Omega-3s May Boost Brain Function, While Omega-6s Lower It, Later in Life
A recent study suggests that higher blood levels of omega-3s may be associated with better executive function in mature adults. The same study found that higher omega-6 levels may be associated with the opposite effect.
Participants in the study included 1,404 people who took part in the Boston Puerto Rican Health Study, which took place from 2004 to 2009 and included participants from 55 years old to just over 60. The researchers utilized trained interviewers to collect data on dietary intake for the previous 12 months, via questionnaire. They also measured erythrocyte and dietary polyunsaturated fatty-acid levels at the beginning of the study. They then compared those blood levels with 2-year scores on the Mini-Mental State Exam (MMSE), as well as cognitive domain patterns from a range of tests and incidence of cognitive impairment.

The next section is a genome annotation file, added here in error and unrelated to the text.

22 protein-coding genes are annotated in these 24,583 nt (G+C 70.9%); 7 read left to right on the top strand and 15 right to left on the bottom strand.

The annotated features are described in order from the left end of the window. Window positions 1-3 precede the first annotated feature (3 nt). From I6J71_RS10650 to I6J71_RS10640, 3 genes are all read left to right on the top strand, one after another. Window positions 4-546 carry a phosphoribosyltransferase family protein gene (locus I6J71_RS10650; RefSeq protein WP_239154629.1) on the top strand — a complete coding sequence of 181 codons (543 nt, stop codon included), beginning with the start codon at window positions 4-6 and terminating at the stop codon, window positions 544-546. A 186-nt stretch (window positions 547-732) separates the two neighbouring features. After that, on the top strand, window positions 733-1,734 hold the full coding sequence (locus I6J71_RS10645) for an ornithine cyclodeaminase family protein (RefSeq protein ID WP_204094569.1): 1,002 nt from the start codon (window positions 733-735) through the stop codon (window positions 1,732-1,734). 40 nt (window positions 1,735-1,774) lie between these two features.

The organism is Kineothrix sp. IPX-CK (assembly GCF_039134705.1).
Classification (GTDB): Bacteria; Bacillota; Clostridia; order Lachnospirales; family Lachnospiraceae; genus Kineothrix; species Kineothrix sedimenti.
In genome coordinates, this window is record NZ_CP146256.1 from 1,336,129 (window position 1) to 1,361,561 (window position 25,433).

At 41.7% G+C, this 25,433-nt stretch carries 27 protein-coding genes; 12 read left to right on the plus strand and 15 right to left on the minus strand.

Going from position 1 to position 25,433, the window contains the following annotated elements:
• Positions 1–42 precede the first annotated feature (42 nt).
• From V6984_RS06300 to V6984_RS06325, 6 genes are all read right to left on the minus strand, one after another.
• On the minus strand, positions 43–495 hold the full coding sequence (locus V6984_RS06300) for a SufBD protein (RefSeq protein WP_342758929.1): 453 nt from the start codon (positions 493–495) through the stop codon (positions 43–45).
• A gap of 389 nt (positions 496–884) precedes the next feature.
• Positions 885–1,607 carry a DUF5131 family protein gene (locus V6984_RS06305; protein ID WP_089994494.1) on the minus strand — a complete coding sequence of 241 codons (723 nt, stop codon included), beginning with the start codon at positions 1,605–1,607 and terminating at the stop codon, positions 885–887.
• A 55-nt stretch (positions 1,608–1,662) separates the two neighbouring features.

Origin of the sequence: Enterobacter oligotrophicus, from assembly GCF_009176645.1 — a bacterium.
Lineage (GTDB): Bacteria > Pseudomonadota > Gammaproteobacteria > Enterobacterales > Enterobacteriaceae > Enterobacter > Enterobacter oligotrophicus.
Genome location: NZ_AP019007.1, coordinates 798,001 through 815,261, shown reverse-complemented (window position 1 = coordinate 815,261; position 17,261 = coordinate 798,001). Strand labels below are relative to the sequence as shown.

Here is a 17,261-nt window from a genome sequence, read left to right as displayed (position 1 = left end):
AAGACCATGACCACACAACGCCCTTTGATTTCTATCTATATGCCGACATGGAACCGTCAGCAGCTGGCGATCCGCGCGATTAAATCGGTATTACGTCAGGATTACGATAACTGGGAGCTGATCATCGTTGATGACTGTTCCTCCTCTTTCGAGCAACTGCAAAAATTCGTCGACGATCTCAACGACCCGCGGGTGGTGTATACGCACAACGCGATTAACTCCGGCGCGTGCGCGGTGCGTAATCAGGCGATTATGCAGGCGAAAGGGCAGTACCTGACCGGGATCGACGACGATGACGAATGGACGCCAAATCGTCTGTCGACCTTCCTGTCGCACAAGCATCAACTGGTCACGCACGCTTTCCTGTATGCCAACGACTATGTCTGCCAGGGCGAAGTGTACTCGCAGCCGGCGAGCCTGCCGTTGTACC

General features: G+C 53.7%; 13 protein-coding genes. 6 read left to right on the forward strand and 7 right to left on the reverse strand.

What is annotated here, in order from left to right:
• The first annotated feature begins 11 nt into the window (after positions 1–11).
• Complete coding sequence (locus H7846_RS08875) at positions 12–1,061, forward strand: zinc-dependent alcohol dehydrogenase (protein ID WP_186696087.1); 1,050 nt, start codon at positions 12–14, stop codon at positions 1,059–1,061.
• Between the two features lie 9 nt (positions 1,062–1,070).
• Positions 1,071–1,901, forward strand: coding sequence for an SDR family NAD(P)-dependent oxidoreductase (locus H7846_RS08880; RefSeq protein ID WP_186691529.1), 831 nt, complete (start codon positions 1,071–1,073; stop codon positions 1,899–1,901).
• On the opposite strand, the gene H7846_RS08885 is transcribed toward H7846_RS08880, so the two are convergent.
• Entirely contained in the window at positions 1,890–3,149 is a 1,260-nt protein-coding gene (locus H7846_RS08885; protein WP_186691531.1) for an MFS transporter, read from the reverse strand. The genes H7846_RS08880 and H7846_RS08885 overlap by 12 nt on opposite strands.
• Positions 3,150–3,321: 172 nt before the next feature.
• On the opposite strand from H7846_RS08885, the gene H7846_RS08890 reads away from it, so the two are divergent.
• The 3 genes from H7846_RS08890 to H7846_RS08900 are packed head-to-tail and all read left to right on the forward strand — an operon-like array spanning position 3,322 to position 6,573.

The researchers found an association between higher levels of EPA, DHA, and DPA fatty-acids (omega-3’s) and better executive function. Higher levels of omega-6s were associated with poorer executive function, as well as lower scores on the MMSE.In addition, an association was found between higher levels of arachidonic acid (an omega-6 fatty-acid) in the blood and cognitive impairment was noted.
Researchers from the University of New Hampshire led the study. It was published on September 6, 2018, in Nutrients.
Because omega-3 fatty-acids are not found naturally in the human body, it is especially important to make sure that they are a part of your daily diet. Oily, dark fish such as tuna and salmon are high in omega-3s. For people who don’t like fish, consider taking a daily high-quality non-fish supplement that has been tested for purity and potency.
Omega-6 are also essential fatty acids that are not produced by the human body. While they may be beneficial in a limited amount, the American diet often contains too many omega-6s. Maintaining a balance between omega-6 and omega-3 is essential for good health.